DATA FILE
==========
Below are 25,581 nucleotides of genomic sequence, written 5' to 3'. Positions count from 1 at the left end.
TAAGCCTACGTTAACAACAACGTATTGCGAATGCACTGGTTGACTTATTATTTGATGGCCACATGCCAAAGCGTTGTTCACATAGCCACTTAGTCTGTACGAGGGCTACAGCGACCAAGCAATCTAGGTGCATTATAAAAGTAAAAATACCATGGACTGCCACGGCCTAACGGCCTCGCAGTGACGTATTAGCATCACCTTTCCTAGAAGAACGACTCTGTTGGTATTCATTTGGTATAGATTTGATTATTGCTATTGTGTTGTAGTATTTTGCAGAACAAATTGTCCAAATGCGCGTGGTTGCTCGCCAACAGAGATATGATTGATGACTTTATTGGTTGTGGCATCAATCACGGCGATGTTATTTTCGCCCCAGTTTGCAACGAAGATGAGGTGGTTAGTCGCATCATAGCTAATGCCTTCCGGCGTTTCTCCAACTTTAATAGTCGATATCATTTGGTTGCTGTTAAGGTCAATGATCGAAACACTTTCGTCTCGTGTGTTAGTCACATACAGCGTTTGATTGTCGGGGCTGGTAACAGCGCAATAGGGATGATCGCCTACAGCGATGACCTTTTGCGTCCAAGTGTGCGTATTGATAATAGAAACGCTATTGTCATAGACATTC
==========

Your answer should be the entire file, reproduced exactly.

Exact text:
Below are 25,581 nucleotides of genomic sequence, written 5' to 3'. Positions count from 1 at the left end.
TAAGCCTACGTTAACAACAACGTATTGCGAATGCACTGGTTGACTTATTATTTGATGGCCACATGCCAAAGCGTTGTTCACATAGCCACTTAGTCTGTACGAGGGCTACAGCGACCAAGCAATCTAGGTGCATTATAAAAGTAAAAATACCATGGACTGCCACGGCCTAACGGCCTCGCAGTGACGTATTAGCATCACCTTTCCTAGAAGAACGACTCTGTTGGTATTCATTTGGTATAGATTTGATTATTGCTATTGTGTTGTAGTATTTTGCAGAACAAATTGTCCAAATGCGCGTGGTTGCTCGCCAACAGAGATATGATTGATGACTTTATTGGTTGTGGCATCAATCACGGCGATGTTATTTTCGCCCCAGTTTGCAACGAAGATGAGGTGGTTAGTCGCATCATAGCTAATGCCTTCCGGCGTTTCTCCAACTTTAATAGTCGATATCATTTGGTTGCTGTTAAGGTCAATGATCGAAACACTTTCGTCTCGTGTGTTAGTCACATACAGCGTTTGATTGTCGGGGCTGGTAACAGCGCAATAGGGATGATCGCCTACAGCGATGACCTTTTGCGTCCAAGTGTGCGTATTGATAATAGAAACGCTATTGTCATAGACATTC